While many therapists, counselors, and other mental health professionals welcomed the recent adoption of mental health parity law in the United States, there were those who suspected that the law’s introduction would become a significant burden for policyholders, tax payers, and others involved in fronting the costs of treatment. This week, however, The Washington Times has published a letter from the head of the group Mental Health America, a letter which argues for the good financial sense of mental health parity and which may help many people gain a better understanding of therapy and other types of modernly available care.
The letter notes that while some critics have suggested that anyone can be arbitrarily diagnosed with a mental health concern, not all issues require treatment, and many can be addressed in a cost-effective manner. Moreover, the letter points to the fact that if left unchecked, some mental health concerns may cost the nation significantly more money over the long-term as associated side-effects demand medical attention and work absenteeism climbs. Treating mental health concerns early and with meaningful care, the letter points out, is often the least expensive option, a notion supported by Congressional Budget Office projections which expected a raise of less than one percent nationally for premiums.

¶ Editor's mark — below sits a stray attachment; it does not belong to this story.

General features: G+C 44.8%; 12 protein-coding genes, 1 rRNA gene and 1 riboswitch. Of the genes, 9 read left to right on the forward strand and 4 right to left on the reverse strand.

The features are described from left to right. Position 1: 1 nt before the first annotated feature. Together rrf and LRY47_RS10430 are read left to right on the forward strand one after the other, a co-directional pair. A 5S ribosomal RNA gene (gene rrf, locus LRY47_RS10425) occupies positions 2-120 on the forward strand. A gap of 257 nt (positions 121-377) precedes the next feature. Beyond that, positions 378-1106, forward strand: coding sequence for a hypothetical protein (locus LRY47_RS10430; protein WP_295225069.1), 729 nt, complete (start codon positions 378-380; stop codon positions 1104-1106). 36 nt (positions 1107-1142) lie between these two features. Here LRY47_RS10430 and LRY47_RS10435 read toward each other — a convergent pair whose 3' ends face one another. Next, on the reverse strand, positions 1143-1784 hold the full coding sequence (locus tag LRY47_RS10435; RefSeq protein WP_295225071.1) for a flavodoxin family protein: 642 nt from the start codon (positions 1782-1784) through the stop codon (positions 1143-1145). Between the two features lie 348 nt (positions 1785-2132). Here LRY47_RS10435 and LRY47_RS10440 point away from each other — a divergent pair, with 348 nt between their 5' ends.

Common misunderstandings about the potential severity of mental health concerns and dire need for psychotherapy and other types of treatment for some clients is bound to experience a decline as the world reacts to a startlingly high rate of symptoms of depression, anxiety, and other issues among citizens of every background and age-–even among modern adolescents. The Times’ recent letter may help make mental health parity a more accepted part of this decline.
© Copyright 2010 by By John Smith, therapist in Bellingham, Washington. All Rights Reserved. Permission to publish granted to GoodTherapy.org.
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